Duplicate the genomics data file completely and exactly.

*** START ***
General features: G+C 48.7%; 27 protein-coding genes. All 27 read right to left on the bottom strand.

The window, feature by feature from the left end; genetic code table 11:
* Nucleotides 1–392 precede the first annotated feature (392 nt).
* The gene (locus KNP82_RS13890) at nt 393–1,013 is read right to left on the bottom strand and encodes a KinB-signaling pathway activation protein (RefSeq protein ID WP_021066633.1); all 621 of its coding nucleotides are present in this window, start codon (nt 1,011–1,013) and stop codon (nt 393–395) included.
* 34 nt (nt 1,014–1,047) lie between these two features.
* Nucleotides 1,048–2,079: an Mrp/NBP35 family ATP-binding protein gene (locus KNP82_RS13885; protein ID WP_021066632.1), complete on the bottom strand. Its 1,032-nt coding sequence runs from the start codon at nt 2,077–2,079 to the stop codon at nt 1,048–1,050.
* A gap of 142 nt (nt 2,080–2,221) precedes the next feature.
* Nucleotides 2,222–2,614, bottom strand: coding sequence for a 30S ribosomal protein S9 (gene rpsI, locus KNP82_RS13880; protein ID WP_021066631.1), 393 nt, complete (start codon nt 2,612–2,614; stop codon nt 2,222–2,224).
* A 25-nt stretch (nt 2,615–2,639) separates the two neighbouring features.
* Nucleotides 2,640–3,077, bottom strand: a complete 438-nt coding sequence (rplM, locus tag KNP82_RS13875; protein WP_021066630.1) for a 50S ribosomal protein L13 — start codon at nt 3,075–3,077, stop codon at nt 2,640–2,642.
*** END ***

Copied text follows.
General features: G+C 48.7%; 27 protein-coding genes. All 27 read right to left on the bottom strand.

The window, feature by feature from the left end; genetic code table 11:
* Nucleotides 1–392 precede the first annotated feature (392 nt).
* The gene (locus KNP82_RS13890) at nt 393–1,013 is read right to left on the bottom strand and encodes a KinB-signaling pathway activation protein (RefSeq protein ID WP_021066633.1); all 621 of its coding nucleotides are present in this window, start codon (nt 1,011–1,013) and stop codon (nt 393–395) included.
* 34 nt (nt 1,014–1,047) lie between these two features.
* Nucleotides 1,048–2,079: an Mrp/NBP35 family ATP-binding protein gene (locus KNP82_RS13885; protein ID WP_021066632.1), complete on the bottom strand. Its 1,032-nt coding sequence runs from the start codon at nt 2,077–2,079 to the stop codon at nt 1,048–1,050.
* A gap of 142 nt (nt 2,080–2,221) precedes the next feature.
* Nucleotides 2,222–2,614, bottom strand: coding sequence for a 30S ribosomal protein S9 (gene rpsI, locus KNP82_RS13880; protein ID WP_021066631.1), 393 nt, complete (start codon nt 2,612–2,614; stop codon nt 2,222–2,224).
* A 25-nt stretch (nt 2,615–2,639) separates the two neighbouring features.
* Nucleotides 2,640–3,077, bottom strand: a complete 438-nt coding sequence (rplM, locus tag KNP82_RS13875; protein WP_021066630.1) for a 50S ribosomal protein L13 — start codon at nt 3,075–3,077, stop codon at nt 2,640–2,642.